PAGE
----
One of the reasons I like to read novels by folks like Barbara Kingsolver is because they often have important things to say and do it so well. Her novels (and I am hooked on her novels, I admit) are always thought-provoking and intriguing. She has won numerous awards and, in her case at any rate, they are well deserved. In her novel The Lacuna, which is in its way brilliant, she tells us of a young novelist living in Washington D.C. and lets us read the letter he is writing to an old friend in Mexico. The letter is dated July 6, 1946.
“Politics here now resemble a pillow fight. Lacking the unifying slogan (Win the War), our opposing parties sling absurd pronouncements back and forth, which everyone pretends carry real weight. How the feathers fly! The newsmen leap on anything, though it’s all on the order of, ‘Four out of five shoppers know this is the better dill pickle,’ assertions that can’t be proven but sway opinion. ‘Dance for the crowd’ is the new order, with newsmen leading the politicians like bears on a leash. Real convictions would be a hindrance. The radio is the root of the evil, their rule is: No silence, ever. When anything happens the commentator has to speak without a moment’s pause for gathering wisdom. Falsehood and inanity are preferable to silence. You can’t imagine the effect of this. The talkers are rising above the thinkers.”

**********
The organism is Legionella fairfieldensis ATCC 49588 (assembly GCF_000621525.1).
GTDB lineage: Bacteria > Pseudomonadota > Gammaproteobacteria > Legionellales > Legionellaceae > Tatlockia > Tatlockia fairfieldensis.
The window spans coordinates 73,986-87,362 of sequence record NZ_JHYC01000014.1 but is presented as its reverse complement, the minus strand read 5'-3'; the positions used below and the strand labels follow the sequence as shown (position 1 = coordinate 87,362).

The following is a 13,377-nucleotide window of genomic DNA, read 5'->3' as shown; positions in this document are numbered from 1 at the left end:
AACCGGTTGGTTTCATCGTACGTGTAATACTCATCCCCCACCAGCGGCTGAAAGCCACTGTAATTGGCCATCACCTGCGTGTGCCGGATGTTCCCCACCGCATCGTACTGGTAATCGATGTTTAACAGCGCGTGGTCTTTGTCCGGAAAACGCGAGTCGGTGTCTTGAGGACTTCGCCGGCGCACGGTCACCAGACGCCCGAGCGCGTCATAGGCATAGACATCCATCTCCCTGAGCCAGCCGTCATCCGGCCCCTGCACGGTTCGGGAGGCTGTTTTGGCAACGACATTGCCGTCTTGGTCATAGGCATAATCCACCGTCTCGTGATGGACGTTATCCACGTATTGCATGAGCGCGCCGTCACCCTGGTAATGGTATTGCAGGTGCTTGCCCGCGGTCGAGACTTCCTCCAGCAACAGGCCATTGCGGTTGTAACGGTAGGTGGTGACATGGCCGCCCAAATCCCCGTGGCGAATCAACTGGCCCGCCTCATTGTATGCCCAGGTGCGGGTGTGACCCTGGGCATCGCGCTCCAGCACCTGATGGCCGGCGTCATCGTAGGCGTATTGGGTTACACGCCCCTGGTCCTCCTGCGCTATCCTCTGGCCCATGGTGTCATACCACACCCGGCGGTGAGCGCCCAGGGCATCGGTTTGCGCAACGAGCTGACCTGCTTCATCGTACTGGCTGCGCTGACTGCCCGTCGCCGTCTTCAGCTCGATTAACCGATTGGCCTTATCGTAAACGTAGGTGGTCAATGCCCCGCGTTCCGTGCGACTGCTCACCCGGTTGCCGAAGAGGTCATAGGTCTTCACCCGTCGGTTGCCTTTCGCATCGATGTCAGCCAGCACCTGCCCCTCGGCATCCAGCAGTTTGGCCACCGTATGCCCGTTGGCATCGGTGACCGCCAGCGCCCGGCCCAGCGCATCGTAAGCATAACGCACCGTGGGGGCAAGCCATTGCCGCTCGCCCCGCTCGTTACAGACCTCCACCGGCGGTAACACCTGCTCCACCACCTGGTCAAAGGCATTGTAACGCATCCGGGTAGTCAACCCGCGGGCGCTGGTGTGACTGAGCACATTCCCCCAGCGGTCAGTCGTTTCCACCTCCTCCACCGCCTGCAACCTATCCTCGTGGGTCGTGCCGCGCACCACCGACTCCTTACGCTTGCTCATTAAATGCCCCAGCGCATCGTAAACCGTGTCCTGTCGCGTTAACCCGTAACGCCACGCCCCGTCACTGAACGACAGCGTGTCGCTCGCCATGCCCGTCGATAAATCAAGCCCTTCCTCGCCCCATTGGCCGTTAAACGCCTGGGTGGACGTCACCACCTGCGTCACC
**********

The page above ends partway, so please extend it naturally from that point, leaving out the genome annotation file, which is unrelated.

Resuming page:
It’s no longer the radio, of course, but her point is well taken: “The talkers are rising above the thinkers.” Or is it “the shouters”?